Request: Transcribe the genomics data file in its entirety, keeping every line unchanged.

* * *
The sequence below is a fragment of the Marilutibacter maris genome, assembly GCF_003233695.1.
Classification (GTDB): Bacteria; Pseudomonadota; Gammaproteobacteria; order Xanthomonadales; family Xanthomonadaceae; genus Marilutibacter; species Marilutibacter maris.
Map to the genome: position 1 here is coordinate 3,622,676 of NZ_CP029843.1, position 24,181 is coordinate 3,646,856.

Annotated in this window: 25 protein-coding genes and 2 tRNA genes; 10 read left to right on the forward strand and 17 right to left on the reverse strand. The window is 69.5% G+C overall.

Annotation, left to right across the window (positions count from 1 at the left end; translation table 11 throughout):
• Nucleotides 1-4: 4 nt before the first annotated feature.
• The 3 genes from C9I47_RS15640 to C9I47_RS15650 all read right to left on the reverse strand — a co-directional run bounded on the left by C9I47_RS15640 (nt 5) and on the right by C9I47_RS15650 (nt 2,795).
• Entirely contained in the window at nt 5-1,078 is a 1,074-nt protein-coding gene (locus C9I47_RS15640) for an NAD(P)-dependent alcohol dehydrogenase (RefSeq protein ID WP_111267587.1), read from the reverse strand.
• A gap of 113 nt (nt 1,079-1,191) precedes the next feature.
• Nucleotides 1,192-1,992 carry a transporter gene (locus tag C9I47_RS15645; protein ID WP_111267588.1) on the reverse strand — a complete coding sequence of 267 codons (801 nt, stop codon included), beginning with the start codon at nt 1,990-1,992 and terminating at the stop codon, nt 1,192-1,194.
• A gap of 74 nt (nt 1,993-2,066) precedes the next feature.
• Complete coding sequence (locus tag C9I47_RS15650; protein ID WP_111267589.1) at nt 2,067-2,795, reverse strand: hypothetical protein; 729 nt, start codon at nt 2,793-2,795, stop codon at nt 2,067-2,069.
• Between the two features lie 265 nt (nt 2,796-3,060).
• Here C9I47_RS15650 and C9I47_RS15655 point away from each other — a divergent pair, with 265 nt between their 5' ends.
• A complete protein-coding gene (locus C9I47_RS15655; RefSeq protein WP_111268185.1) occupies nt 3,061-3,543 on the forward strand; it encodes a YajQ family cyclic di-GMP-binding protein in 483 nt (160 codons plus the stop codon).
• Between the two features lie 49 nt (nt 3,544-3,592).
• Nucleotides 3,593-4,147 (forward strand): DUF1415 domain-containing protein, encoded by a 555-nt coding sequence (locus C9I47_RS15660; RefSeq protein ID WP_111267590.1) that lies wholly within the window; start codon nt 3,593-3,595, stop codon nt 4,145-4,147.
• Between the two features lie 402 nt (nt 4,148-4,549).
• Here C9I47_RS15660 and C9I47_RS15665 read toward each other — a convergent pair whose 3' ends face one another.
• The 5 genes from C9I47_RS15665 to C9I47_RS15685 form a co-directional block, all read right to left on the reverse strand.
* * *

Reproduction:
The sequence below is a fragment of the Marilutibacter maris genome, assembly GCF_003233695.1.
Classification (GTDB): Bacteria; Pseudomonadota; Gammaproteobacteria; order Xanthomonadales; family Xanthomonadaceae; genus Marilutibacter; species Marilutibacter maris.
Map to the genome: position 1 here is coordinate 3,622,676 of NZ_CP029843.1, position 24,181 is coordinate 3,646,856.

Annotated in this window: 25 protein-coding genes and 2 tRNA genes; 10 read left to right on the forward strand and 17 right to left on the reverse strand. The window is 69.5% G+C overall.

Annotation, left to right across the window (positions count from 1 at the left end; translation table 11 throughout):
• Nucleotides 1-4: 4 nt before the first annotated feature.
• The 3 genes from C9I47_RS15640 to C9I47_RS15650 all read right to left on the reverse strand — a co-directional run bounded on the left by C9I47_RS15640 (nt 5) and on the right by C9I47_RS15650 (nt 2,795).
• Entirely contained in the window at nt 5-1,078 is a 1,074-nt protein-coding gene (locus C9I47_RS15640) for an NAD(P)-dependent alcohol dehydrogenase (RefSeq protein ID WP_111267587.1), read from the reverse strand.
• A gap of 113 nt (nt 1,079-1,191) precedes the next feature.
• Nucleotides 1,192-1,992 carry a transporter gene (locus tag C9I47_RS15645; protein ID WP_111267588.1) on the reverse strand — a complete coding sequence of 267 codons (801 nt, stop codon included), beginning with the start codon at nt 1,990-1,992 and terminating at the stop codon, nt 1,192-1,194.
• A gap of 74 nt (nt 1,993-2,066) precedes the next feature.
• Complete coding sequence (locus tag C9I47_RS15650; protein ID WP_111267589.1) at nt 2,067-2,795, reverse strand: hypothetical protein; 729 nt, start codon at nt 2,793-2,795, stop codon at nt 2,067-2,069.
• Between the two features lie 265 nt (nt 2,796-3,060).
• Here C9I47_RS15650 and C9I47_RS15655 point away from each other — a divergent pair, with 265 nt between their 5' ends.
• A complete protein-coding gene (locus C9I47_RS15655; RefSeq protein WP_111268185.1) occupies nt 3,061-3,543 on the forward strand; it encodes a YajQ family cyclic di-GMP-binding protein in 483 nt (160 codons plus the stop codon).
• Between the two features lie 49 nt (nt 3,544-3,592).
• Nucleotides 3,593-4,147 (forward strand): DUF1415 domain-containing protein, encoded by a 555-nt coding sequence (locus C9I47_RS15660; RefSeq protein ID WP_111267590.1) that lies wholly within the window; start codon nt 3,593-3,595, stop codon nt 4,145-4,147.
• Between the two features lie 402 nt (nt 4,148-4,549).
• Here C9I47_RS15660 and C9I47_RS15665 read toward each other — a convergent pair whose 3' ends face one another.
• The 5 genes from C9I47_RS15665 to C9I47_RS15685 form a co-directional block, all read right to left on the reverse strand.